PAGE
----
'It feels like you're on fire' - Teen with tic shares what it's like to have attack

  • Watch ITV Cymru Wales' report by Ellie Pitt

A teenager has described what it feels like to have 'horrible' tic attacks, during which "it feels like you're on fire".

Issie Sayers's tic began in November 2020 with her neck jolting before other involuntary movements, noises and swearing followed. 

The 17-year-old said: “I felt really self conscious and embarrassed because I didn’t want people to ask me why I was doing movements and everything, when I couldn’t control it and I didn’t know why.”

Issie, who lives in Neyland, Pembrokeshire, has autism and anxiety, which she believes was made worse during the pandemic and could be behind the start of her tics. 

She also experiences severe, seizure-like, tic attacks: “It feels like you’re on fire almost your whole body’s on fire and you can’t cool it down.

"Everything’s just moving and the urges and the feelings they won’t go away no matter how how many times you tic and it’s just so horrible.” 

Usually patients have tics for a year before they are diagnosed with tourettes, for Issie that 12 month period is approaching. 

The teenager says she used to try to “hide and suppress” her tics because was “ashamed and embarrassed” by them and she did not want tourettes to be her “full personality”. 

“I didn’t want them to see me as Issie with tourettes I wanted to be seen as Issie who has a dog, who likes make-up, who enjoys being with her friends.”

17-year-old Issie Sayers from Neyland, Pembrokeshire first started to tic in November 2020.

Tic and tourettes experts at Great Ormond Street Hospital in London have recorded a rise in the number of children and teenagers who are experiencing tic symptoms and tic-attacks in the wake of the Covid-19 outbreak.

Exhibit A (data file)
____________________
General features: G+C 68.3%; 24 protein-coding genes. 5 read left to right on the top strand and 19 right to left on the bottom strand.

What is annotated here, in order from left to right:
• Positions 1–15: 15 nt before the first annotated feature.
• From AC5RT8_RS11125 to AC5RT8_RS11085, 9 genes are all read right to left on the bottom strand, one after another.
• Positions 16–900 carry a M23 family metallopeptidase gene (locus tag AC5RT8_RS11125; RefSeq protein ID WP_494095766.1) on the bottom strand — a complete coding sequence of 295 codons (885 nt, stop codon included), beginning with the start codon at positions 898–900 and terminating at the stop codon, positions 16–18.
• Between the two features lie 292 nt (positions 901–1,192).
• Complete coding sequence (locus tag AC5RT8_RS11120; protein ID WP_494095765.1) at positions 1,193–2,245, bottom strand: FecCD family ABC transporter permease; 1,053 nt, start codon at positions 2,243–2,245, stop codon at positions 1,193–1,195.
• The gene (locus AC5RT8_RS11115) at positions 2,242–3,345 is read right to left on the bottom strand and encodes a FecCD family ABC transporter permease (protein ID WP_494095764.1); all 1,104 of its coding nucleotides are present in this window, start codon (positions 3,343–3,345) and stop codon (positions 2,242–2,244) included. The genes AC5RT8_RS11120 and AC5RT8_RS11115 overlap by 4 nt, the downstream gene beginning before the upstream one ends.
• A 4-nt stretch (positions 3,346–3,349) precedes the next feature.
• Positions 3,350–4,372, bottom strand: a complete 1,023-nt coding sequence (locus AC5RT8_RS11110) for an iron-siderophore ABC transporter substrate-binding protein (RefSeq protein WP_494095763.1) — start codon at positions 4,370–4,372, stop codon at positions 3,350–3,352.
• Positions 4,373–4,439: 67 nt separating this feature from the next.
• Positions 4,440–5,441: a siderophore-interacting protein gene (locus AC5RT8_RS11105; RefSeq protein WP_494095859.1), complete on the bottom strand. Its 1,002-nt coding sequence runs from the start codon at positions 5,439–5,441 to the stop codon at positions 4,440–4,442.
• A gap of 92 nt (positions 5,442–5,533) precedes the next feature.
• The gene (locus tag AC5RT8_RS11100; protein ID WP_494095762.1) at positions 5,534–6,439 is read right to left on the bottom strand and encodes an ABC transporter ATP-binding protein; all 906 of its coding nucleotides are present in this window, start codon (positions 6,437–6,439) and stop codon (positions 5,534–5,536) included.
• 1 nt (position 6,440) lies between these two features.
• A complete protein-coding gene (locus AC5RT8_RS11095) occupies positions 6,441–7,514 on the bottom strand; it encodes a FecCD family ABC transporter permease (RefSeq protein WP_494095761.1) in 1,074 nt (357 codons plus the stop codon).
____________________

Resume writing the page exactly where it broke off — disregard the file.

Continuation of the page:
Dr Cara Maiden is a consultant child and adolescent psychiatrist at the Princess of Wales Hospital in Bridgend, where they have had a 200 per cent increase in the number of children and teenagers being referred with tic disorders. 

“Over the summer I have seen a young person presenting a severe tic disorder every week, that’s unprecedented for us.” 

When asked what she thinks is behind the rise in cases, Dr Maiden replied, “I don’t think we can underestimate the impact of the pandemic on children.

"We've seen young people with very high levels of anxiety, their social groups, peer groups and education has changed beyond all recognition. Children are still trying to adjust to the new world.”

Helen has started a petition calling for more support for young people with tics and tourettes.

Helen Reeves-Graham’s daughter started to tic in August last year, her symptoms also started with a neck jerk.

Helen said the tics have been life-changing and are now so severe and unpredictable that the family have to take a wheelchair out with them in case her daughter has a drop-tic, where her legs go weak and she is temporarily unable to walk. 

And Helen says accessing specialist health services in Wales has felt almost impossible. 

She says she has faced a lack of expert knowledge of tics and tourettes in children and felt so lost that she decided to start a Facebook group to connect with other parents. 

The numbers grew quickly as members exchanged similar experiences around difficulties getting seen by doctors and being referred to different services depending on where in Wales they lived.  

Helen has started a petition calling for more support for young people with tics and tourettes. If it gets enough signatures it will be discussed by politicians in the Senedd.

Her campaign is asking for: 

  • a clear, clinical referral pathway for those who go to their doctor with tics

  • a childhood tic and tourettes expert everyone can access in Wales regardless of their postcode

  • tourettes clinics

A Welsh Government spokesperson said: “We are committed to ensuring all children with a neurodevelopmental condition, including tics, can access the services and care they need. Regional Partnership Boards are rolling out a new framework to improve access to the right support.

“As pressures on assessment and support services continue to increase, we are reviewing all children’s and adults neurodevelopmental services, to identify where there are gaps in provision and the demand, capacity and design of services for children, young people and adults. This work is due to be completed by March.”

You can get more information and advice about tourettes here.